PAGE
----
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Training a spiking network to deploy to Dynap-SE2

This notebook shows how to train a spiking model using DynapSim and train on a simple task. The objective is to train a DynapSim network to classify two synthetically generated frozen noise sample, and to deploy the application to a Dynap-SE2 chip. The experiment uses most of the features provided by the DynapSim toolchain by designing an SNN with DynapSim layers, simulating and optimizing the parameters and obtaining a device configuration.

from IPython.display import Image
Image("images/frozen_noise.png", width=960)

This toy task is named as “Frozen Noise Classification”. This experiment aims to train a Dynapsim network to classify two randomly generated frozen noise patterns. The network includes 2 analog neurons with recurrent connections and 60 external input connections. The target behavior is when the network receive the first frozen noise, the first neuron will fire at a significantly higher rate. Accordingly, receiving the second frozen noise, the second neuron should fire at a significantly higher rate.


# Utils
import numpy as np
from tqdm import tqdm

# Rockpool Imports
from rockpool.timeseries import TSEvent
from rockpool.nn.modules.jax import LinearJax
from rockpool.nn.combinators import Sequential

## Jax Imports
import jax
from jax import random as rand
from jax import numpy as jnp
from jax.example_libraries.optimizers import adam
from import jax_loss as jl

from rockpool.devices.dynapse import DynapSim, dynamic_mismatch_prototype
from rockpool.transform.mismatch import mismatch_generator

from doc_utils import FrozenNoiseDataset, plot_model_response, plot_model_response_histogram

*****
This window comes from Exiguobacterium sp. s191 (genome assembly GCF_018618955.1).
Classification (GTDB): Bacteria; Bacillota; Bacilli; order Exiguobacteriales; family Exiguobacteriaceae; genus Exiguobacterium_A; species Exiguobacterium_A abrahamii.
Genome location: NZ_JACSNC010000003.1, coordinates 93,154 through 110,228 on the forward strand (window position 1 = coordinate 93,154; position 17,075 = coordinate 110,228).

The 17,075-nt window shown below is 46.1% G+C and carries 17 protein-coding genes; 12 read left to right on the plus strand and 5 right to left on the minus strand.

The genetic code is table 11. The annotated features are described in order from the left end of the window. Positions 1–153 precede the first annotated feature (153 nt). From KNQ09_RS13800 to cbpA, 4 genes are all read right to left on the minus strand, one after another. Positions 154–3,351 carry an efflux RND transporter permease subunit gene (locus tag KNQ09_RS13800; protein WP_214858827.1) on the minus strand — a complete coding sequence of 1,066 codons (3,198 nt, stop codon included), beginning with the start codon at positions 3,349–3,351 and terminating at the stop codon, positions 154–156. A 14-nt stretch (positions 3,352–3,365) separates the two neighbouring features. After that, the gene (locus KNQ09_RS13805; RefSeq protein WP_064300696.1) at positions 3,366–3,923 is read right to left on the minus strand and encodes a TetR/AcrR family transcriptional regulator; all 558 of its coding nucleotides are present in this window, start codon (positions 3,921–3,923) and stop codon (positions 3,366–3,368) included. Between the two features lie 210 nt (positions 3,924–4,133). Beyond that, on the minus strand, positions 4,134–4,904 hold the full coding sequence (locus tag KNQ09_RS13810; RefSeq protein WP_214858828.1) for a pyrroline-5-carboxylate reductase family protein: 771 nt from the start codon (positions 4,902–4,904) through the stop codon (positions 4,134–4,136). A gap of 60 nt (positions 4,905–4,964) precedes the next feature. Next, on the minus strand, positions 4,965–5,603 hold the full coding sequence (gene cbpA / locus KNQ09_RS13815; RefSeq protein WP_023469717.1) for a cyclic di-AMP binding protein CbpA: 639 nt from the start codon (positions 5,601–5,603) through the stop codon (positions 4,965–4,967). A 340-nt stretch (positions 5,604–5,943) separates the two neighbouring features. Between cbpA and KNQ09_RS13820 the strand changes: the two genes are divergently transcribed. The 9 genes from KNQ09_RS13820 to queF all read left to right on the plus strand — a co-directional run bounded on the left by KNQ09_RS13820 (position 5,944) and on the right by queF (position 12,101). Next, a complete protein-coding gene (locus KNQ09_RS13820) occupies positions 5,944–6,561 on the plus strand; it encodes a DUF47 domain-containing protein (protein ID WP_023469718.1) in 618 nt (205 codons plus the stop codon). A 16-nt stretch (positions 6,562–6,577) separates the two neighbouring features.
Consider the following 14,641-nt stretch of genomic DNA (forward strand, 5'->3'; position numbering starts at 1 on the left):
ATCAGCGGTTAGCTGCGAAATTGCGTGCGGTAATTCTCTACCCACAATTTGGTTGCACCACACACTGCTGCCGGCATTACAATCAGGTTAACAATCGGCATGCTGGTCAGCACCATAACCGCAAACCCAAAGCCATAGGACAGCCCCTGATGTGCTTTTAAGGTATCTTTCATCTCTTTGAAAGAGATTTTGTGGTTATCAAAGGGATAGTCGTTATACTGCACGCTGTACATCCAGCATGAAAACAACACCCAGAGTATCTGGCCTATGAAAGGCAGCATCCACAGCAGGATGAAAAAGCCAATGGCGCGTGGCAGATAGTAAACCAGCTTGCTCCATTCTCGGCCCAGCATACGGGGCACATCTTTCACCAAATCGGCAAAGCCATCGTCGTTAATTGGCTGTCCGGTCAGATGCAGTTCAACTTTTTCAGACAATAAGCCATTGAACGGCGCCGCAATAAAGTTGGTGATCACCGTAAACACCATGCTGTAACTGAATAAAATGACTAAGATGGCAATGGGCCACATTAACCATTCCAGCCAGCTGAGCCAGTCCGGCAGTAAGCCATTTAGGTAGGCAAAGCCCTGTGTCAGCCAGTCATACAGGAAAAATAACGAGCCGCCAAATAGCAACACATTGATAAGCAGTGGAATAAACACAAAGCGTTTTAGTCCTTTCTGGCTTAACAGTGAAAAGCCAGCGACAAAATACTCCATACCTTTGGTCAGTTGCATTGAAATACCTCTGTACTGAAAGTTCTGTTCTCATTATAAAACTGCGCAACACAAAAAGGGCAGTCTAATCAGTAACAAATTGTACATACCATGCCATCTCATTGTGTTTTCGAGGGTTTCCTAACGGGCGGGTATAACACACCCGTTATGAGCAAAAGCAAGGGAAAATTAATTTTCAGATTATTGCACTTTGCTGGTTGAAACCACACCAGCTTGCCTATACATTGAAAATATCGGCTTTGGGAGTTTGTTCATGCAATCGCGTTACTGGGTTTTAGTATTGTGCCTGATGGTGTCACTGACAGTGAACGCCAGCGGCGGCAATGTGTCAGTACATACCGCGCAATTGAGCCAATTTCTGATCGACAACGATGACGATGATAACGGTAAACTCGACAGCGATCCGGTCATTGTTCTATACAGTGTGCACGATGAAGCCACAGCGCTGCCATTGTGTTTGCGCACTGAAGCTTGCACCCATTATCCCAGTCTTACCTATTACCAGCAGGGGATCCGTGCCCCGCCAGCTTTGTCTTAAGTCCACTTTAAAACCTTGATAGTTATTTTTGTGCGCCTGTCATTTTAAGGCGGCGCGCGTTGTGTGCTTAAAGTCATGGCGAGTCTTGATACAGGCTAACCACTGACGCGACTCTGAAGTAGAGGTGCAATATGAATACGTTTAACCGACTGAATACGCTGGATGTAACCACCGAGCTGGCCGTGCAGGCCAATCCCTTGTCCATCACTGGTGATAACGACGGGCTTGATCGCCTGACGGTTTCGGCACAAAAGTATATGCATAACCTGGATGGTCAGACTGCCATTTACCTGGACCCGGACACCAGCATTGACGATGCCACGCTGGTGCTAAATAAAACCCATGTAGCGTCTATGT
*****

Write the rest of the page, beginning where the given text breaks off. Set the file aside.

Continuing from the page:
# - Plotting and config
import sys
!{sys.executable} -m pip install --quiet matplotlib
import matplotlib.pyplot as plt

plt.rcParams["figure.figsize"] = [9.6, 3.6]
plt.rcParams["figure.dpi"] = 1200
plt.rcParams["font.size"] = 12

/Users/ugurcancakal/rockpool/lib/python3.10/site-packages/jax/_src/lib/ UserWarning: JAX on Mac ARM machines is experimental and minimally tested. Please see in the event of problems.
  warnings.warn("JAX on Mac ARM machines is experimental and minimally tested. "

Tutorial Utils

%psource FrozenNoiseDataset
class FrozenNoiseDataset:
    FrozenNoise is a synthetic dataset implementation for testing DynapSE-2 simulation pipeline.
    It generates possion spike train rasters

    :param n_samples: number of samples included in the dataset
    :type n_samples: int
    :param n_channels: number of spiking channels (input neurons), defaults to 60
    :type n_channels: int, optional
    :param duration: the duration of each synthetic recording, defaults to 500e-3
    :type duration: float, optional
    :param dt: The discrete time resolution of the recording, defaults to 1e-3, defaults to 1e-3
    :type dt: float, optional
    :param rate: mean firing rate in Hz (applies to all channels), defaults to 50
    :type rate: float, optional
    :param seed: random number generator seed, defaults to 2022
    :type seed: Optional[float], optional

    def __init__(
        n_samples: int,
        n_channels: int = 60,
        duration: float = 500e-3,
        dt: float = 1e-3,
        rate: float = 50,
        seed: Optional[float] = 2022,
    ) -> None:
        """__init__ parameters explained in class header"""

        self.n_in = n_channels
        self.n_out = n_samples
        self.dt = dt
        self.input_raster = poisson_spike_train(
            n_channels, duration, rate, dt, batch_size=n_samples, seed=seed
        # One hot encoded target labels
        self.labels = np.expand_dims(np.identity(n_samples, dtype=float), 1)

    def __getitem__(self, index: int) -> Tuple[np.ndarray]:
        __getitem__ [] getter implementation

        :param index: the sample index
        :type index: int
        :return: data, label
            :data: a single sample, raster
            :label: one hot encoded class of the sample
        :rtype: Tuple[np.ndarray]
        return self.input_raster[index], self.labels[index]

    def full_batch(self) -> Tuple[np.ndarray]:
        return self[:, :, :]

    def __len__(self) -> int: